Family Archivist: Creating A Digital Family Archive
5/2/2017
Major libraries and archives are digitizing their collections and sharing them online. Can a family do the same with its treasures?
Major libraries and archives are digitizing their collections and sharing them online. Can a family do the same with its treasures? We asked Denise Barrett Olson, author of The Researcher’s Digital Toolbox Series from Moultrie Creek Gazette.

Q. What goes in a digital family archive?

 
A. Pictures, of course, of people and heirlooms. My family is photographing special family artwork such as portraits and works by talented relatives. You also can digitize documents: journals, deeds, wills, postcards, letters and recipes. A lot of people are doing oral histories. These sound and video files can go in your archive.

Q. What formats are best for archiving files?
 
A. Technology doesn’t stay still long enough to define a standard. But think about the quality of the format and how universally accessible it is. For images, the TIF format is the first choice right now; it has the highest quality and won’t degrade each time it’s opened and saved (JPG files do). For documents, anyone can read the PDF format regardless of software or operating system. For sound files, the MP3 may not be the best-quality format, but it’s usable on all of the current platforms on the Mac and in Windows.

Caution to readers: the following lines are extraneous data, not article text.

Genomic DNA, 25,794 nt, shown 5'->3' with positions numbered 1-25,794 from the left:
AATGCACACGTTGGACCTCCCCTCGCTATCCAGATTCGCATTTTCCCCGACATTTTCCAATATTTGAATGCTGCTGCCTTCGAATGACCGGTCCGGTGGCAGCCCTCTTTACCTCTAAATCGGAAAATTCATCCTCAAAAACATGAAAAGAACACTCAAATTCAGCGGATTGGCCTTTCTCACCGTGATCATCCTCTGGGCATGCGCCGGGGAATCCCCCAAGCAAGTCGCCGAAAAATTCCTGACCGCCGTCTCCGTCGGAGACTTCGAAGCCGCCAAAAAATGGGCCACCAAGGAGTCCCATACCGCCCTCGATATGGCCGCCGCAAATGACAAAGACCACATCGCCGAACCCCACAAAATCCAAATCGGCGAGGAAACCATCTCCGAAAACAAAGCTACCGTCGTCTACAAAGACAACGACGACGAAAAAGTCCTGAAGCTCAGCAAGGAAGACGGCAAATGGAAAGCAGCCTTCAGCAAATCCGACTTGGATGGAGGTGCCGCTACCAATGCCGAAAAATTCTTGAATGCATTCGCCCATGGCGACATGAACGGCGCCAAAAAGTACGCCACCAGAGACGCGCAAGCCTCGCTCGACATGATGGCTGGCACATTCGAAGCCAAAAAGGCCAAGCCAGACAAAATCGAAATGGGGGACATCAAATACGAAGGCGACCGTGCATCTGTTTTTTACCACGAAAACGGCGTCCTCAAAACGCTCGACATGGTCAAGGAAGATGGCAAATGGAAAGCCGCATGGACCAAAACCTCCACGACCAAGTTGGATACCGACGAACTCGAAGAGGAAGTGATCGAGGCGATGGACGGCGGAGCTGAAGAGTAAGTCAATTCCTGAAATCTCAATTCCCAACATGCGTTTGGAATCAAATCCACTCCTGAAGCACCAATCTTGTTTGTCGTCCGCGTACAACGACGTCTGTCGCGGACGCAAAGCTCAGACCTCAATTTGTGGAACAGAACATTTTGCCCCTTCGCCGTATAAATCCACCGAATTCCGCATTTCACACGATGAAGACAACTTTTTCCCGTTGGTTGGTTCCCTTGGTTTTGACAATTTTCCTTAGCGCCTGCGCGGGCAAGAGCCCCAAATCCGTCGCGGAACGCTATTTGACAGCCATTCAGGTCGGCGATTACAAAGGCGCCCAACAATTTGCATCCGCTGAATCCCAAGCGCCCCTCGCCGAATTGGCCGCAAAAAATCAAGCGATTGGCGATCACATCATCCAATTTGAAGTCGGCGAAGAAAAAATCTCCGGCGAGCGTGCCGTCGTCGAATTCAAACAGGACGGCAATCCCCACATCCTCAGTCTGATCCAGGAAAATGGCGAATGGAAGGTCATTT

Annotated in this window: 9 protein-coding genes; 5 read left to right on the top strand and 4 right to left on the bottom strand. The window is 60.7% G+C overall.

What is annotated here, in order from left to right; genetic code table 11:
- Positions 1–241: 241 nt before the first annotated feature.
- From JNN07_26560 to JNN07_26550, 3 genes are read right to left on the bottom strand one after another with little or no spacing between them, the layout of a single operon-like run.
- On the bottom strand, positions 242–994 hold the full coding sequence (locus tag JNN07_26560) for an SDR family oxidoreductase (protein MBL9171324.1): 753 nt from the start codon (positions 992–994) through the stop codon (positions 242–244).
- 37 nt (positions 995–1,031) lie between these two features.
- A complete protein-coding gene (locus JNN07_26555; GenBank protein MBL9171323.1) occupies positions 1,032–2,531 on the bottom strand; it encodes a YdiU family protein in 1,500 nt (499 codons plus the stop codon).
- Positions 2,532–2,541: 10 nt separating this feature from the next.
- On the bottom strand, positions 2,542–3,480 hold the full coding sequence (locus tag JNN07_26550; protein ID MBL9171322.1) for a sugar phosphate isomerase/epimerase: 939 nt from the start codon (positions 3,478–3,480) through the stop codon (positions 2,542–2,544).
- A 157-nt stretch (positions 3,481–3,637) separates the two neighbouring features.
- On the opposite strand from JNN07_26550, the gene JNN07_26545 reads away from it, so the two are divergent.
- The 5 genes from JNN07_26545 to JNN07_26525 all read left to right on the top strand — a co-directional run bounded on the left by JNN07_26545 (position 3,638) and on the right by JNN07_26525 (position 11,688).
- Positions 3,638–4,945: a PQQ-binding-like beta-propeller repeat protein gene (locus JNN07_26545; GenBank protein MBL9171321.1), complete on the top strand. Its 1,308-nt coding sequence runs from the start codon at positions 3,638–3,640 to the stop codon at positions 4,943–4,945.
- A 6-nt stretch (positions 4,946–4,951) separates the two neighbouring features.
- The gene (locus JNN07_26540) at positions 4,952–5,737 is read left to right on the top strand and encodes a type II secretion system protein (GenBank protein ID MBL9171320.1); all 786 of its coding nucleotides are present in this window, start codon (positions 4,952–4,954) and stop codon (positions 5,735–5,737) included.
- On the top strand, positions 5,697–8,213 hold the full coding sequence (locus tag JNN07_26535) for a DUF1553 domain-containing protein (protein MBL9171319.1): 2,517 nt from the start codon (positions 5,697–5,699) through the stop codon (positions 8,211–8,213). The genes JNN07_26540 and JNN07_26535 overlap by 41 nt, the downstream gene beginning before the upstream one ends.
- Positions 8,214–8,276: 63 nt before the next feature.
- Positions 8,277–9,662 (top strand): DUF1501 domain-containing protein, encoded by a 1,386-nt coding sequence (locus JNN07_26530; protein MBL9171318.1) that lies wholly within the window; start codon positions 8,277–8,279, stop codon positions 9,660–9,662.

Q. Should a digital archive be offline or online?

 
A. I say take advantage of both. Each has pluses and minuses. Offline, you ensure your privacy. But online, you can take advantage of free or inexpensive storage space and services provided by sites such as Flickr. You have the added security of offsite storage: I live in Hurricane Alley so I want my files offsite. It’s easier to share with long-distance relatives online. Having both online and offline storage means you’ve got backups.

Q. So you don’t have to purchase expensive storage space for a digital archive?
 
A. No. Choose good platforms for sharing each type of file. I like Picasa, Flickr or Instagram for photos; YouTube or Vimeo for videos; and Scribd for documents. Store files at these sites and link to them from your site. You can create a free blog on Blogger or WordPress to share stories and archived items.

Q. What sites do you use for your digital archive?

 
A. I have two blogs. One is a public blog (moultriecreek.us/journal) about local and family history on WordPress. The other is a private blog for family members on Posterous. My photos are at Flickr (Flickr Pro offers unlimited storage for $49.99 a year), videos at Vimeo (my premium membership costs $59.95 a year), and my documents are at Scribd, which doesn’t cost a dime.
 
 
A version of this interview appeared in the December 2012 issue of Family Tree Magazine 
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